The Blue Rider returns

The Blue Rider returns

"The whole body of work we call art knows neither borders nor nations but only humanity."

In recent years, large selections of works by the artists of the "Blue Rider" have left the Lenbachhaus for two exhibitions — "August Macke and Franz Marc" in 2015 and "Klee & Kandinsky" in 2015/16 — produced in collaboration with other museums, as well as shows at the Museo Thyssen-Bornemisza, Madrid, the MoMA, New York, the Städel, Frankfurt, the Alte Nationalgalerie, Berlin, the Palazzo Ducale, Venice, and elsewhere. The new installation of the Blue Rider department in the Lenbachhaus’s galleries brings a fresh perspective on beloved highlights of the museum’s collection.

Visitors can look forward to familiar treasures from the world’s largest ensemble of paintings by the members of the "Blue Rider" circle. The new hanging emphasizes the "aura" of some of these masterworks, affording them the space they need to shine—true to Kandinsky’s dictum that the focus of any contemplation of the work of art must be on its "essentially artistic" qualities. At the same time, the preference for the "essence of art" over its historically contingent features sustains a liberal and openminded approach to the stunning diversity of human creativity. This idea guided Kandinsky and Marc when they compiled the almanac "Der Blaue Reiter" in 1912: folk art, art by children, Egyptian silhouettes, African carved sculptures, and Bavarian reverse glass paintings appear side by side with the works of Europe’s Old Masters and the contemporary avantgarde. This impartial appreciation of the plurality of artistic articulation was a unique characteristic of the "Blue Rider" movement.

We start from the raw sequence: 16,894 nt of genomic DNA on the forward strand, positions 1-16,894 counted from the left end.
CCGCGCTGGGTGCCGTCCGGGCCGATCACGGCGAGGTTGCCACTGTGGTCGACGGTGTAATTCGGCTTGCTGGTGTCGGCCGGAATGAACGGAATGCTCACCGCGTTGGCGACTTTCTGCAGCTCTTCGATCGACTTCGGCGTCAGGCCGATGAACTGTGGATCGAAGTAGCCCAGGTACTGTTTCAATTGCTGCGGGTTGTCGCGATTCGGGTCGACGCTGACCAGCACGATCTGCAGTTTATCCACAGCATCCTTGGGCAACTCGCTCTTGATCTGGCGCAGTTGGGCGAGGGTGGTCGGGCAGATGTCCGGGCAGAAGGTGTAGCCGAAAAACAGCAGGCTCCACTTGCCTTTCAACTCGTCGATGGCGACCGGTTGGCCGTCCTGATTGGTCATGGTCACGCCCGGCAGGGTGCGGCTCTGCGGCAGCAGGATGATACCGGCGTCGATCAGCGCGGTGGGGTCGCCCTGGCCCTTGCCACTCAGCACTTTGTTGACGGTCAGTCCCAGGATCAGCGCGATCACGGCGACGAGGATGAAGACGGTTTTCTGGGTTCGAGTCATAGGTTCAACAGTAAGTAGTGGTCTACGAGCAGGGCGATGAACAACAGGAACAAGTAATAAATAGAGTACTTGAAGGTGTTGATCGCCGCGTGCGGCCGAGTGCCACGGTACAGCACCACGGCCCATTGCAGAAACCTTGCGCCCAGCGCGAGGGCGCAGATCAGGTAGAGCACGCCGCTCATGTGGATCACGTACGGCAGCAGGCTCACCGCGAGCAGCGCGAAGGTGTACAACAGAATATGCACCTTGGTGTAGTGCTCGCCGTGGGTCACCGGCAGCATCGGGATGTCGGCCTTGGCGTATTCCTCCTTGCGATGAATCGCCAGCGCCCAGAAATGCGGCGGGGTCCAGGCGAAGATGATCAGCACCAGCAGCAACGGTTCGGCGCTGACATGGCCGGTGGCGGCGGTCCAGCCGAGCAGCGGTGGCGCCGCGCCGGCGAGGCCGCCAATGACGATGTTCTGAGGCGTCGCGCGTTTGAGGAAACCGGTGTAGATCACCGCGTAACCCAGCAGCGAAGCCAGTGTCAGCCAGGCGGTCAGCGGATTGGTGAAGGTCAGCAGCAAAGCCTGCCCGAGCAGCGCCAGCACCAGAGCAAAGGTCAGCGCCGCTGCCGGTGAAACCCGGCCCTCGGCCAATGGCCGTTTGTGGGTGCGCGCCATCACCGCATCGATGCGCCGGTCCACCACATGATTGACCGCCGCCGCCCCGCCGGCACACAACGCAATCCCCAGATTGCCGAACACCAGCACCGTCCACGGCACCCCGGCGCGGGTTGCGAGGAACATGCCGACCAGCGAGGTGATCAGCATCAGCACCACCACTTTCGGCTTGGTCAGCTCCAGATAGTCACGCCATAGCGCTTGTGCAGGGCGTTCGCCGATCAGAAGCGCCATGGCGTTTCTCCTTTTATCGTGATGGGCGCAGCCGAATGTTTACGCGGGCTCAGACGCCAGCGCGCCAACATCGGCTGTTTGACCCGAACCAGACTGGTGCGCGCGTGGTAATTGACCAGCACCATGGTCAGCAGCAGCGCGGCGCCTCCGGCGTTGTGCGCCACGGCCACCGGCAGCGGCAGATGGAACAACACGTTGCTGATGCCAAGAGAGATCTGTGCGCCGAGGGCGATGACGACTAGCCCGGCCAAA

The new installation accordingly dedicates one room to the almanac and the works of art included in it; visitors can peruse the famous book’s pages on a touchscreen monitor. The gallery devoted to the paintings of Gabriele Münter presents her still lifes and figured interiors together with objects from the collection of folk and children’s art she and Kandinsky assembled. Historic films — examples of what Münter called, a little dismissively, "Kintopp" — are screened in a documentary division, and listening stations let visitors explore the relationship between the art of the Blue Rider, especially Kandinsky, and the music of contemporary avantgarde composers including Arnold Schoenberg, Anton von Webern, Alban Berg, and Alexander Nikolaevitch Scriabin.

Curated by Annegret Hoberg